My Recurring Waking Stress Dream, In Which I Can’t Find the Babies

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Soon after the twins first came home, over six months ago, I began having a recurring waking dream. Here is how it unfolds:

It’s dark. I become aware that the babies are in bed with us. We’ve just finished feeding them. I reach toward them, but what I thought was a baby is just a lump in the covers. I can’t find the baby under all the covers. The baby is suffocating. I become increasingly frantic, looking for the baby, who must be somewhere buried, or has just slipped over the edge of the bed, until I finally at some point realize I am having my recurring waking dream. I look in the nursery and find the babies asleep in their cribs, as usual. 

This summer, as we somehow muddled through weeks on two or three non-consecutive hours of sleep per night, these waking dreams recurred on a regular basis. Later, when reading about sleep deprivation and hallucination, I attributed them to the lack of sleep. But though our sleep has increased to a respectable seven hours these days, the dreams have not gone away. Last night, I again woke D up, poking and prodding at the covers looking for babies. 

Last month, after our marathon Thanksgiving drive, I realized that I have a constant lurking sensation that I’ve forgotten something. Dropped a ball, let something slide I was supposed to do. Maybe that’s what the dream is reflecting, all those balls in the air. Twins. Life. 

The Exponentially Increasing Value of My Time

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I remember a time, not so long ago, when I didn’t factor my time into the value of things. A ticket to Shakespeare in the Park was “free” even though it meant waiting in line for four hours. A shirt from Daffy’s was a steal even though it meant a walk across town to the store and then searching through racks trying on clothes in unpredictable sizing until finally hours later emerging with a pair of designer mark-down pants.

Now that the time I have available to complete tasks has been reduced to precious few ticking-by minutes per day, I find myself prioritizing tasks based on the value of my time. Case in point:

I am an illustrator. I love drawing my babies. This morning it occurred to me that painting portraits of babies might be a nice way to make a little extra money at the holidays and get some illustration work. I am a member of a few local parent list servs, and on the spur of the moment I composed an email advertising watercolor portraits of babies or pets.

At first, in my mind, the text read: “Free! Limited time only! Send me a picture of your baby or pet and I’ll send you a 5 x 7 watercolor and a digital file to print onto cards, etc.”

Free advertising, I thought. Then after about a millisecond I reconsidered. Free? Really? But it will take TIME to do the portraits. I’ll say $10, I thought. Then as I was looking at that $10 next to the flashing cursor I thought, wait a minute, it will realistically take me at least an hour to do a portrait, and I am a perfectionist no matter what people pay. I deleted the 10 and put $20. Then I looked at the $20 and thought, that won’t even really cover my materials. $50. Then I looked at the $50 and thought, this is going to take all of my available time. I have about one hour each day, if I’m lucky, in which to complete tasks; is painting baby portraits going to take priority over applying to new jobs, cleaning (so I don’t feel bad about my life), eating, sleeping, maintaining contact with family and friends, hiring a babysitter, finding freelance writing work, paying bills, writing this blog? $60. $80 $100… And then I just deleted the whole thing.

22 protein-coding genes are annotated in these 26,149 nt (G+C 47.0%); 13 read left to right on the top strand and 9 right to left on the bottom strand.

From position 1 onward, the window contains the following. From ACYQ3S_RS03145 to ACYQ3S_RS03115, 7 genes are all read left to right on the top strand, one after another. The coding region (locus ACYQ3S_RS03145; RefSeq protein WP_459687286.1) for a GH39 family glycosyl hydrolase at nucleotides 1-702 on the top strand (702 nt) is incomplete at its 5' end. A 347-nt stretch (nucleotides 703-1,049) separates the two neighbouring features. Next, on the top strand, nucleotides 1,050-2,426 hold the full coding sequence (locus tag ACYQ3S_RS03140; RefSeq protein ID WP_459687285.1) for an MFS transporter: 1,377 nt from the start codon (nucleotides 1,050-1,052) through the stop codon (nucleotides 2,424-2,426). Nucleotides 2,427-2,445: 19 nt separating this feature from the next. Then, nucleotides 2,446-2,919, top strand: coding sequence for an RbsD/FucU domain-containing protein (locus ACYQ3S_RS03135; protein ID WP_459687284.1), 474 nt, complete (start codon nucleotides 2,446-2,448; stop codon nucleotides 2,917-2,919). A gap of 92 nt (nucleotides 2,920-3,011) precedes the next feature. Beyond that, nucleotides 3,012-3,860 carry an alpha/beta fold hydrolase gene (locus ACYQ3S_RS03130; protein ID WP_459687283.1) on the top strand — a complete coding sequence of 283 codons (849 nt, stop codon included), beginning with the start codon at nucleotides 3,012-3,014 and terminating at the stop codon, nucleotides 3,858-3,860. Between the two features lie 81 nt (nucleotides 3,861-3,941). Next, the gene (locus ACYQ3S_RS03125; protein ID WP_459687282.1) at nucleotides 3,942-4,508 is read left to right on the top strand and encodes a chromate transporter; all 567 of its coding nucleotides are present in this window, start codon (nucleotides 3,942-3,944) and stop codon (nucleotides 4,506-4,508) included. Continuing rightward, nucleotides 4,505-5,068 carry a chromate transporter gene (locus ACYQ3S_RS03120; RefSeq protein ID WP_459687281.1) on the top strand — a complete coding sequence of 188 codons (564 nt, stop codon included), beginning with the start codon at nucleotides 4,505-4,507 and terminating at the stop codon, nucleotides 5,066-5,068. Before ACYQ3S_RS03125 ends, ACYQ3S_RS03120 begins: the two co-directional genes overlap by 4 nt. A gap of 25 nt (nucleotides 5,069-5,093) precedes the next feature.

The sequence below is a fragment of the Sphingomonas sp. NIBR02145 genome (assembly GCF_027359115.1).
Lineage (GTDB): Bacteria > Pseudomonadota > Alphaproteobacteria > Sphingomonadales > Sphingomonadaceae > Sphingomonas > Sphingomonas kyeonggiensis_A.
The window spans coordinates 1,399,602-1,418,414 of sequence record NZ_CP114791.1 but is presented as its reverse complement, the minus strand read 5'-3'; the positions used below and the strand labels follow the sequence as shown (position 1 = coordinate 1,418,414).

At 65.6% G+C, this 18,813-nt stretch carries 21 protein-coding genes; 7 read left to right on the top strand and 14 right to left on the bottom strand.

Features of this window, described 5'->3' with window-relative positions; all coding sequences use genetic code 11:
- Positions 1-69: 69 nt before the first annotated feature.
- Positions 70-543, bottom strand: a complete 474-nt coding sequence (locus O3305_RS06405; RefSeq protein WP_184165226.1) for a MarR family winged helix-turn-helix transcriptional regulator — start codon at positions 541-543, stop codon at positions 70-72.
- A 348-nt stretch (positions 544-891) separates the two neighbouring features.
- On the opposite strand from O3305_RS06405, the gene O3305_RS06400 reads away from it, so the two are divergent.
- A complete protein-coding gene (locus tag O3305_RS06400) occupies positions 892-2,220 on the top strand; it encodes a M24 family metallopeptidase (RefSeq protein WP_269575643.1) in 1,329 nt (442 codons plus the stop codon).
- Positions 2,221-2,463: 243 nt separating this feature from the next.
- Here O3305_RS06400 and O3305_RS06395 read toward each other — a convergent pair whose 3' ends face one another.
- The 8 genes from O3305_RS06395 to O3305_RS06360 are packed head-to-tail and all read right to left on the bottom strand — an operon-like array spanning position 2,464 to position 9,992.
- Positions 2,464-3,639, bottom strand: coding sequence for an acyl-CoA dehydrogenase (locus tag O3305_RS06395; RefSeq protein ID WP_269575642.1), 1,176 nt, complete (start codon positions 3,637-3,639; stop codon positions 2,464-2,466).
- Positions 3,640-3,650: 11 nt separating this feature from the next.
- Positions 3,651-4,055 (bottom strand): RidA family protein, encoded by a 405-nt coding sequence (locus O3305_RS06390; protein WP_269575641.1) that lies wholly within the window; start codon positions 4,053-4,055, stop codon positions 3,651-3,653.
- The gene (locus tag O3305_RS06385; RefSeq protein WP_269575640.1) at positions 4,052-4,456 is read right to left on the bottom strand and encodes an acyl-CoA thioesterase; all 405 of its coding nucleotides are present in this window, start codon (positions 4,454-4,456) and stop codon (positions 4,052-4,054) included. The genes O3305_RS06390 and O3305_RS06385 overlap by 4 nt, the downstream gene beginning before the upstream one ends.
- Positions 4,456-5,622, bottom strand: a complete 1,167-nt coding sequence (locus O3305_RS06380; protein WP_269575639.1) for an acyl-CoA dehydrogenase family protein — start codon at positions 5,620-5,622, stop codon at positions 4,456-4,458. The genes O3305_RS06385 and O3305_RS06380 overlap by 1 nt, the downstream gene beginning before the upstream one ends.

Will I ever return to that place where time feels bountiful? Maybe when I retire. Right now I am like a time-hoarding miser. This morning one twin refused to fall asleep for her morning nap. She cried and cried. I was so resentful. Go to sleep! I said out loud to myself, grabbing my hair. This is my time! This is my only time! I am a stressy mess.

Last week I talked to my sister on the phone about the list of things to do keeping me from falling asleep at night. Her recommendation, “Start with the babysitter, that’s most important.” I think she’s probably right. One thing at a time. I will get through this.

Cuteness Break

Cuteness Break

Uploaded by Catherine M. Kunz "CK" on 10/9/06

Uploaded to Amazon by Catherine M. Kunz “CK” on 10/9/06

Need something distracting and happy? Customer images of baby items on Amazon are it. I’m telling you. The babies are cute. The parents are obviously proud. There are a lot of them and you can just click through. Here’s one of a baby and cat playing on the Gymini Activity Gym. Click the link for one of a baby with the goofy grin chewing on a giraffe. And another of a big brother playing with baby, and twins, and a baby sleeping on the gym, and…